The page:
The speakers then all chimed in on how to prepare for a successful interview. First, be sure to thoroughly research your “dream job”: if it is a nonprofit, make sure you know its mission and what makes it distinct from other nonprofit legal organizations. Never speak badly about your former employer; focus instead on explaining why you want the job you are interviewing for. For an in-house or public interest position (or any position), never express your desire for an “easier schedule”: this will give off the impression that you are lazy and unmotivated. Also, read articles about the firm or organization. Determine what its revenue sources are and its organizational structure. If you know who your interviewers are, look them up on LinkedIn, read articles they published, see if they taught classes or gave presentations on a particular subject in law, so you can at least know what their perspective is should the topic arise in conversation during the interview.
On a different note, Kirsten Galler, Litigation of Counsel at Gibson Dunn, addressed the fortunate scenario after you’ve already landed your “dream job,” and what to do in order to advance in that position. Kirsten started with Gibson Dunn as a summer associate, but experienced many transitions within her firm by moving between different offices and transitioning from full-time to maternity leave to flex schedule. To succeed at her firm, Kirsten emphasized the importance of becoming an expert in something so that you can be seen as a go-to person. In addition, a willingness to work on non-billable activities such as business development, articles, or pitches is important. Kirsten credits making strong intraorganizational relationships and establishing a good reputation as the key to making a smooth transition within your organization. To ensure a smooth transition for her maternity leave, Kirsten created lists for her colleagues to refer to, and when her leave approached, she began copying colleagues on emails so that all parties stayed informed.
And for those who seek a more entrepreneurial path, moderator Amy Brantley described how she started her own firm with partners from a previous firm. Amy explained that she worked well with the partners at her prior firm so they decided to start their own firm together. Amy also explained that while she raised young children, she scaled back her hours and let her career stay relatively flat for a few years. But when she was ready to dedicate more time to her career, she realized that leaving her current firm made more sense than trying to advance within her firm. Because this path can be filled with uncertainty, Amy found it important to have a financial cushion and time to dedicate to such a venture. At a small firm, business development is important so maintaining networks with former colleagues remains important as a business referral source as well.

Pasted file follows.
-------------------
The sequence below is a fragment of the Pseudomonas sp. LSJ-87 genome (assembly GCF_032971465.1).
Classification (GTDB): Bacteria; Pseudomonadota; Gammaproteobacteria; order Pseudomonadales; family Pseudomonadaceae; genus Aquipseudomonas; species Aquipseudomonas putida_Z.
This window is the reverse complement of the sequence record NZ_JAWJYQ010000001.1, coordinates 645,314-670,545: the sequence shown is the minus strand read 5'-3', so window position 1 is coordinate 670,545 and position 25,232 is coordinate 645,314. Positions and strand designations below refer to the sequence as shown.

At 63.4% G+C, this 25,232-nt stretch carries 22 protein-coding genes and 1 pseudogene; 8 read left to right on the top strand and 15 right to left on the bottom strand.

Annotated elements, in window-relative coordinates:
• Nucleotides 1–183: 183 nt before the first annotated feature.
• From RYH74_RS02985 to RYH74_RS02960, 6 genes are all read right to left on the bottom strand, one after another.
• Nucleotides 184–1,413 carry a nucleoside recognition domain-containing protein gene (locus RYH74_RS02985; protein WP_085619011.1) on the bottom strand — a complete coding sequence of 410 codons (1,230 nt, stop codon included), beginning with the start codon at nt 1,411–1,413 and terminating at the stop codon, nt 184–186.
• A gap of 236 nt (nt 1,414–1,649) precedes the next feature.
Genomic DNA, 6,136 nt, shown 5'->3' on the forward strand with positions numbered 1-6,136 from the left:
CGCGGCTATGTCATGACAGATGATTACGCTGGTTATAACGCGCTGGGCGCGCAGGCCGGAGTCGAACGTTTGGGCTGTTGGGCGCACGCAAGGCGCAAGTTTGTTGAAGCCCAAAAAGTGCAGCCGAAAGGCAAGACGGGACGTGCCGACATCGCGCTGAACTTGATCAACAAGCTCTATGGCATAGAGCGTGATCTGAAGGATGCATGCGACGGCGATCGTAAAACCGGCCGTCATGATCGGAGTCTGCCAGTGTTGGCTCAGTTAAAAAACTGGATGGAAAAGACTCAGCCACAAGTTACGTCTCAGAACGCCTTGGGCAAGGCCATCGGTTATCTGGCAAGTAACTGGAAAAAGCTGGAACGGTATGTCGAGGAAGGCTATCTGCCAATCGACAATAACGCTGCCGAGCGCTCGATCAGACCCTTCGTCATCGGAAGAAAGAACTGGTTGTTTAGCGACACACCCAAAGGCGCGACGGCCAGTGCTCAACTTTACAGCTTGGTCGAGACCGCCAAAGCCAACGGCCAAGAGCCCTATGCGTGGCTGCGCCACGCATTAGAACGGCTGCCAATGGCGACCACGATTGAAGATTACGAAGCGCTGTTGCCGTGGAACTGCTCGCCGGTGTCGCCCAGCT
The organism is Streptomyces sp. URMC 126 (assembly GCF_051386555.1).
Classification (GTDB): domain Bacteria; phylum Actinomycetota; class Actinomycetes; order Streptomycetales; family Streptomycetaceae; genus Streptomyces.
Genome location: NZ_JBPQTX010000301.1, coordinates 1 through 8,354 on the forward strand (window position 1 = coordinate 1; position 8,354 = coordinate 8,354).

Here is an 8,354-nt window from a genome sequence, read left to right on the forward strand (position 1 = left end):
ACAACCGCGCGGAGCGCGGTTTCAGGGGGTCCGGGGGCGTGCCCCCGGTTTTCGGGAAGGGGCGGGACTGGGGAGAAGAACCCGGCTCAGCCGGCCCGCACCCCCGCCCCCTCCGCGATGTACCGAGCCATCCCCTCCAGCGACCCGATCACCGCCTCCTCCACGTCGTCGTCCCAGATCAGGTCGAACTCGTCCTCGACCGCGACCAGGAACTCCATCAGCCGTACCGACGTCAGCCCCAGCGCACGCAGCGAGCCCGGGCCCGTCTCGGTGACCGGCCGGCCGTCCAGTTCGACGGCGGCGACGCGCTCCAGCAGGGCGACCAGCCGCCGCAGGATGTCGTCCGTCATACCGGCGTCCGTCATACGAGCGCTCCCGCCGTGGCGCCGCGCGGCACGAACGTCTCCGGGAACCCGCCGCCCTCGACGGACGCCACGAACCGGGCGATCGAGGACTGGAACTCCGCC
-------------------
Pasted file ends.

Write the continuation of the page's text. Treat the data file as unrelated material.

By the end of the evening, the speakers covered the crucial topics of networking, branding, and interviewing. The key take-aways from the evening were that:
- Networking is about building lasting relationships, so keep in touch with your former classmates and colleagues, and make new contacts through alumni networks, interest groups, or by asking for referrals.
- Maintain your brand by developing a reputation for being the “go-to” on a subject.
- Research the new job before your interview so you understand what the firm, company, or organization does and what they are looking for.
- Use every opportunity to learn more about your dream job and the practice area so that you can demonstrate an understanding of what the new job will entail.
- During interviews, craft your personal story and experience in a way that is tailored to the needs of the new job.
- Be confident in your interviews and emphasize the depth of experience you already have.
- Don’t fall prey to the “golden handcuffs,” i.e. become so reliant on your salary that you cannot afford to take a lower-salary position, even if that job with lesser pay would be your dream job.
Attendees came away from the event with key pieces of advice, and the opportunity to learn from four incredibly accomplished women about their individual journeys towards their dream law jobs.
A debt of gratitude is owed to our amazing sponsors -- Platinum Reporters & Interpreters, and our hosts for the evening, Gibson, Dunn & Crutcher LLP.
If you want to get involved with the Young Lawyers Section, you can contact Victoria McLaughlin or Stephanie Montaño at email@example.com and firstname.lastname@example.org.
Elaine Chang is an attorney at Glancy Prongay & Murray LLP and a WLALA member.
Nicole Hoikka is an attorney at Lawrence Beach Allen & Choi PC and a WLALA member.
Connie Lam is an attorney at Manatt, Phelps & Phillips, LLP and a WLALA member.